• Don't like it (Score:4, Informative)

    by GameboyRMH (1153867) <{moc.liamg} {ta} {hmryobemag}> on Wednesday November 07, 2012 @10:00AM (#41906851) Journal

    Having lived where it was observed it was a PITA, plus it only wastes energy. [phys.org]

    • by MrLogic17 (233498)

      I work at a power company. I will also attest that DST doesn't reduce power consumption. DST is based on the obsolete premise that the use of electrical power is lighting. That hasn't been true for decades- perhaps a century.

  • by sproketboy (608031) on Wednesday November 07, 2012 @10:04AM (#41906881)

    Just looking at the negative economic effects [wikipedia.org] should convince people that's it's a really bad idea.

  • That extra hour of daylight lets me get off work and go to Ma's and Pa's farm to go help with the harvest! Without daylight savings time how would all the farmers harvest their crops?

    Also insert school's summer vacation BS here. Surely I need to have havest time on the homestead each summer like every farming family in the land.

    Wake up! (Litterly) We have digitial clocks set by satillites, and agricorp runing our farms. We do not need to have these hold overs from the 19th century.

  • by Rambo Tribble (1273454) on Wednesday November 07, 2012 @11:25AM (#41907905)
    It is widely misrepresented that Franklin proposed Daylight Savings Time. In fact, what he actually was proposing was a means to extract more work from people, or "Daylight Slavings Time". The "l" apparently was dropped in the transition to manuscript.
  • ...and hate it once a year. I love gaining an hour of sleep each fall, but hate losing an hour of it in the spring!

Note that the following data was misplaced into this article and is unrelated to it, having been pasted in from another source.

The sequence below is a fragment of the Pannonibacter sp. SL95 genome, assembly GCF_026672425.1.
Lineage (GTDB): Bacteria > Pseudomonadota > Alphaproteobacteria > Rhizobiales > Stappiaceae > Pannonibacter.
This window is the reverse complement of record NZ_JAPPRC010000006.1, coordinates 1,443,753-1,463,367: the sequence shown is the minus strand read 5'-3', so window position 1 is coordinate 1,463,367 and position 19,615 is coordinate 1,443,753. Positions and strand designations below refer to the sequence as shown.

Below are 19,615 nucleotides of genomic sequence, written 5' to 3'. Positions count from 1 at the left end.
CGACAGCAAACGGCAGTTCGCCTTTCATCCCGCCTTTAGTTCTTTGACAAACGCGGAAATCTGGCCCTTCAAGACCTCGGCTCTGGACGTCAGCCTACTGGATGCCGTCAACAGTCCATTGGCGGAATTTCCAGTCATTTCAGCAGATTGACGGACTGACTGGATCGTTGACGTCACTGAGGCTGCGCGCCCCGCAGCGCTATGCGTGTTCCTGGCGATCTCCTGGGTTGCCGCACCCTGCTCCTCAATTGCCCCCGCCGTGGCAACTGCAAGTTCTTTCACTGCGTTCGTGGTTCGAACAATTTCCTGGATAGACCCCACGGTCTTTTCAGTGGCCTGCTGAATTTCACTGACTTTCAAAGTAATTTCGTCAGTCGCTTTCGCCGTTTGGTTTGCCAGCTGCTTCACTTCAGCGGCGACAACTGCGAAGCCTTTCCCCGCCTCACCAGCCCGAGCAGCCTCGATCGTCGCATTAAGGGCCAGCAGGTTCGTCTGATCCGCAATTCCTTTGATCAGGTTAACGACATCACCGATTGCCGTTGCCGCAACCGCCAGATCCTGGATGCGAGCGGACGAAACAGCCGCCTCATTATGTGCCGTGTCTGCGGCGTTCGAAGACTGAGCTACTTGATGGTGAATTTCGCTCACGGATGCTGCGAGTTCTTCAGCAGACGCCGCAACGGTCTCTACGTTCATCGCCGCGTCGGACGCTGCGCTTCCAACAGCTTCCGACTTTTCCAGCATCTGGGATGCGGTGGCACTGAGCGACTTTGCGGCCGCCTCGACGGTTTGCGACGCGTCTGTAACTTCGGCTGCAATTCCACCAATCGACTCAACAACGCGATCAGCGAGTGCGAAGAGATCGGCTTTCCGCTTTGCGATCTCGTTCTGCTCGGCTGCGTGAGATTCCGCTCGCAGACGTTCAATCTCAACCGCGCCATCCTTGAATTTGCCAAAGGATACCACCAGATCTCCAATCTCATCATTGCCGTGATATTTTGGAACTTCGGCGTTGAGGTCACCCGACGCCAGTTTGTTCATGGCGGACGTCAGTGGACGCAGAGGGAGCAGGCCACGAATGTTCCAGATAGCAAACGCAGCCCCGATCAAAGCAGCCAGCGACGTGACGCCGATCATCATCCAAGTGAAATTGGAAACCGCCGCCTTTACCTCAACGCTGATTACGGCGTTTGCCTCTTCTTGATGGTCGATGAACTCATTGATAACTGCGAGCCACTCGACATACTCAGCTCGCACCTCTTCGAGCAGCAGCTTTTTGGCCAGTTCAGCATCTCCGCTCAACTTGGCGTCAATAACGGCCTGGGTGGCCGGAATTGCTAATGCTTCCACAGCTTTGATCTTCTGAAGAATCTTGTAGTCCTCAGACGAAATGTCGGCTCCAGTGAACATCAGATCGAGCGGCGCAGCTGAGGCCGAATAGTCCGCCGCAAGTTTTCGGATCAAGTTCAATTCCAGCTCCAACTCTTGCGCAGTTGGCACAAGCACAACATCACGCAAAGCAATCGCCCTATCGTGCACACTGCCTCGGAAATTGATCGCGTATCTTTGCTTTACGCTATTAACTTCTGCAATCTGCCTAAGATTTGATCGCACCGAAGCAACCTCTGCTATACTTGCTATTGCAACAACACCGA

• If you work odd hours, evening hours, early mornings, or outside all day, you probably don't get much benefit from DST. But if you work in an office, till 5:00, that extra hour of evening daylight provides a real benefit. Many activities, both work and leisure, are better enjoyed with daylight. Few who work regular office hours do these sorts of activities before work, so shifting that daylight to the hours after work is more beneficial.

    So why not just keep DST all year around? Oklahoma tried this conce

  • by swm (171547) * <swmcd@world.std.com> on Wednesday November 07, 2012 @02:41PM (#41910203) Homepage

    How congress broke daylight savings time
    http://world.std.com/~swmcd/steven/letters/dst.html [std.com]

  • by sootman (158191) on Wednesday November 07, 2012 @03:02PM (#41910511) Homepage Journal

    Mainly, I'm pissed at Bush II for fucking with the schedule. The whole economy's going in the toilet, gas is a million bucks a gallon, and shithead thinks a few more weeks of DST will fix everything.

    Un-tilting the Earth... that will fix everything. :-)

  • by Art Challenor (2621733) on Wednesday November 07, 2012 @04:02PM (#41911169)
    How long before the US switches to metric time like the rest of the world?
  • Missing option (Score:5, Insightful)

    by geekoid (135745) <dadinportland@@@yahoo...com> on Wednesday November 07, 2012 @06:14PM (#41912571) Homepage Journal

    Strongly support watching idiots argue about it.

  • What I hate (Score:4, Funny)

    by BenSchuarmer (922752) on Wednesday November 07, 2012 @07:59PM (#41913729)
    is seeing complaints about Daily Saving Time twice a year.
  • by anyGould (1295481) on Thursday November 08, 2012 @03:40PM (#41922865)

    ... that with the recent changes to daylight savings, we now spend *more* time on Daylight than we do on Standard, I'd rather just move the world up an hour and stay put.

    Where I am, the switch means that I get to drive into the sunrise/sunset for an extra two weeks each year. It's still dark when I leave and dark when I return in the winter. So what's the point?

A sheet of paper is an ink-lined plane. -- Willard Espy, "An Almanac of Words at Play"